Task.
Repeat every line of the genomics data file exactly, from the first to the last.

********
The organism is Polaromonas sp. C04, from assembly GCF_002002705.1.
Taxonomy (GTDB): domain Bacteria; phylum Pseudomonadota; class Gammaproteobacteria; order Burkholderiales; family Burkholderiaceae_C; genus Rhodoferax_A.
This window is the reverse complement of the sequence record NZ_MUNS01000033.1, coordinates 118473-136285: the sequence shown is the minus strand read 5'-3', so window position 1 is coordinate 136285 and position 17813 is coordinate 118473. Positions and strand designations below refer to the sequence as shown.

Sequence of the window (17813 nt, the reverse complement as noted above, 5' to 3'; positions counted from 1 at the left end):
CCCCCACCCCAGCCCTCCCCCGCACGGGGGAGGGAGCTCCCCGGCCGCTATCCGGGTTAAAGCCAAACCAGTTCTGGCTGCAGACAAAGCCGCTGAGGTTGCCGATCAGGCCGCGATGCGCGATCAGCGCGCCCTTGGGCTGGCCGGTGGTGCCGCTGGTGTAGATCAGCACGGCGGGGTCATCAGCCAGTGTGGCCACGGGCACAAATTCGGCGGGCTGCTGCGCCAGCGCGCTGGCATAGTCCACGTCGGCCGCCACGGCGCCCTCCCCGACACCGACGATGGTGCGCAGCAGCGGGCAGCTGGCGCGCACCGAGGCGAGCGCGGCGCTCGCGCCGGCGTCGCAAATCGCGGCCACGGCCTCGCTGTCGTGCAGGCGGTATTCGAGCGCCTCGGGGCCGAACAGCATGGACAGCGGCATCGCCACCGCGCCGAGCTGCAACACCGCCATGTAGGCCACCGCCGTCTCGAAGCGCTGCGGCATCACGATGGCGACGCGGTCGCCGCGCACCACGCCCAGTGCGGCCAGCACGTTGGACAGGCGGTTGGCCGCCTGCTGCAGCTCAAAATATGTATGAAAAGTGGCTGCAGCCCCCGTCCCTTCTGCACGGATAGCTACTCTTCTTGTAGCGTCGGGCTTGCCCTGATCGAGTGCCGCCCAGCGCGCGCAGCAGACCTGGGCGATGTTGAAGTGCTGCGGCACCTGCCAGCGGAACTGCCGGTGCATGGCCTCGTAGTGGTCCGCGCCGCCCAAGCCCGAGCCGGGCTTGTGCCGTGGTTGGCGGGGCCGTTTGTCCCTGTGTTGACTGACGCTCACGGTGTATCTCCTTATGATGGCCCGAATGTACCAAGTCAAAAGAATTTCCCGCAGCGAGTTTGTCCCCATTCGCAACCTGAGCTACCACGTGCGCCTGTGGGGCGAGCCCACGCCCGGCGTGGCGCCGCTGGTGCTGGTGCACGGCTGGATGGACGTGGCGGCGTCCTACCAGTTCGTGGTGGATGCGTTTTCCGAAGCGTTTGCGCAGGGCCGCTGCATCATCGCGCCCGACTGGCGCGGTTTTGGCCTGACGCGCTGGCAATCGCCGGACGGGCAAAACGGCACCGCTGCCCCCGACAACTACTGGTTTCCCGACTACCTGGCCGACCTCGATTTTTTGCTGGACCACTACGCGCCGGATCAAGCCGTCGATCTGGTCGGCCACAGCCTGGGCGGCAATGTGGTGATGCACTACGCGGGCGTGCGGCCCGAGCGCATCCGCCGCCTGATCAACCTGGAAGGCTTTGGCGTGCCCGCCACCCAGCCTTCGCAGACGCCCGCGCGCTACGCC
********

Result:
The organism is Polaromonas sp. C04, from assembly GCF_002002705.1.
Taxonomy (GTDB): domain Bacteria; phylum Pseudomonadota; class Gammaproteobacteria; order Burkholderiales; family Burkholderiaceae_C; genus Rhodoferax_A.
This window is the reverse complement of the sequence record NZ_MUNS01000033.1, coordinates 118473-136285: the sequence shown is the minus strand read 5'-3', so window position 1 is coordinate 136285 and position 17813 is coordinate 118473. Positions and strand designations below refer to the sequence as shown.

Sequence of the window (17813 nt, the reverse complement as noted above, 5' to 3'; positions counted from 1 at the left end):
CCCCCACCCCAGCCCTCCCCCGCACGGGGGAGGGAGCTCCCCGGCCGCTATCCGGGTTAAAGCCAAACCAGTTCTGGCTGCAGACAAAGCCGCTGAGGTTGCCGATCAGGCCGCGATGCGCGATCAGCGCGCCCTTGGGCTGGCCGGTGGTGCCGCTGGTGTAGATCAGCACGGCGGGGTCATCAGCCAGTGTGGCCACGGGCACAAATTCGGCGGGCTGCTGCGCCAGCGCGCTGGCATAGTCCACGTCGGCCGCCACGGCGCCCTCCCCGACACCGACGATGGTGCGCAGCAGCGGGCAGCTGGCGCGCACCGAGGCGAGCGCGGCGCTCGCGCCGGCGTCGCAAATCGCGGCCACGGCCTCGCTGTCGTGCAGGCGGTATTCGAGCGCCTCGGGGCCGAACAGCATGGACAGCGGCATCGCCACCGCGCCGAGCTGCAACACCGCCATGTAGGCCACCGCCGTCTCGAAGCGCTGCGGCATCACGATGGCGACGCGGTCGCCGCGCACCACGCCCAGTGCGGCCAGCACGTTGGACAGGCGGTTGGCCGCCTGCTGCAGCTCAAAATATGTATGAAAAGTGGCTGCAGCCCCCGTCCCTTCTGCACGGATAGCTACTCTTCTTGTAGCGTCGGGCTTGCCCTGATCGAGTGCCGCCCAGCGCGCGCAGCAGACCTGGGCGATGTTGAAGTGCTGCGGCACCTGCCAGCGGAACTGCCGGTGCATGGCCTCGTAGTGGTCCGCGCCGCCCAAGCCCGAGCCGGGCTTGTGCCGTGGTTGGCGGGGCCGTTTGTCCCTGTGTTGACTGACGCTCACGGTGTATCTCCTTATGATGGCCCGAATGTACCAAGTCAAAAGAATTTCCCGCAGCGAGTTTGTCCCCATTCGCAACCTGAGCTACCACGTGCGCCTGTGGGGCGAGCCCACGCCCGGCGTGGCGCCGCTGGTGCTGGTGCACGGCTGGATGGACGTGGCGGCGTCCTACCAGTTCGTGGTGGATGCGTTTTCCGAAGCGTTTGCGCAGGGCCGCTGCATCATCGCGCCCGACTGGCGCGGTTTTGGCCTGACGCGCTGGCAATCGCCGGACGGGCAAAACGGCACCGCTGCCCCCGACAACTACTGGTTTCCCGACTACCTGGCCGACCTCGATTTTTTGCTGGACCACTACGCGCCGGATCAAGCCGTCGATCTGGTCGGCCACAGCCTGGGCGGCAATGTGGTGATGCACTACGCGGGCGTGCGGCCCGAGCGCATCCGCCGCCTGATCAACCTGGAAGGCTTTGGCGTGCCCGCCACCCAGCCTTCGCAGACGCCCGCGCGCTACGCC